She won many admirers in the process. Writing about Mr. de Veyra, former Governor General of the Philippines Francis Burton Harrison said, “His charming wife is a great asset to him, with her facility for making and keeping friends among the American Congressional ladies.” Her popularity with the congressional ladies exempted her from the strict membership rules of the exclusive Congressional Woman’s Club, which made her a non-resident member. A student who saw her wearing a terno at the University of Missouri was inspired to create a new line of Filipino dolls. Her courage was infectious, providing a role model for Filipino women everywhere. In a New York Times Magazine article, “The New Women of the Philippine Islands,” one of the “new women” said, “The example Mrs. de Veyra set for us during those years, did more than anything else to bring us out of our homes. When we began to read in the newspapers of her addressing great public meetings we suddenly felt courageous. …”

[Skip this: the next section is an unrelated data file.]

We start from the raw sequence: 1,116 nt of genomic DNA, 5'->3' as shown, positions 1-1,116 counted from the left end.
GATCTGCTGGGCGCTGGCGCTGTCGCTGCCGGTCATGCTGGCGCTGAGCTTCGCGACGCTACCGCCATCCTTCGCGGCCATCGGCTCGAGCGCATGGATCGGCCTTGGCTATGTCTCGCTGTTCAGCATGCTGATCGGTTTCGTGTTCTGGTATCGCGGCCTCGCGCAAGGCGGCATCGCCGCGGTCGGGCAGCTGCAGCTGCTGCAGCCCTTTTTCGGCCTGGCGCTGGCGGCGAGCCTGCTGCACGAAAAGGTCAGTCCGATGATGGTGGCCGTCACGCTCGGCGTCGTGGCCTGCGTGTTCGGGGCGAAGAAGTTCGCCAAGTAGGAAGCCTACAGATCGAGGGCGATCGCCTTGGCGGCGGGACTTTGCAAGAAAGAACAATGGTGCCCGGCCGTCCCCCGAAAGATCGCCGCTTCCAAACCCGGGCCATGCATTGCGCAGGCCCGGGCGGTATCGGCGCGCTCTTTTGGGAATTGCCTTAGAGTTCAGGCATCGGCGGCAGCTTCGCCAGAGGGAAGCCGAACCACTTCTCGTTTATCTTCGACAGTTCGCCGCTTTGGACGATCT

She was indefatigable. While living in the U.S., Sofia mastered Gregg’s shorthand and received a certificate from a correspondence course in cooking, dressmaking and other household arts from the Women’s Institute of Domestic Arts and Sciences in Scranton, Pennsylvania. She quickly put these newly acquired credentials to good use upon returning to the Philippines and became Dean of the Domestic Science Department of the Centro Escolar University. She co-wrote and published Everyday Cookery for the Home, together with Ma. Paz Zamora Mascuñana, associate editor of Women’s Home Journal. Doreen Fernandez, the writer and food historian, remarked that the book “reflects the new ‘scientific’ consciousness brought about by American education. It speaks of health and nutrition, cooking methods and materials, waste and advantage and of culinary science.”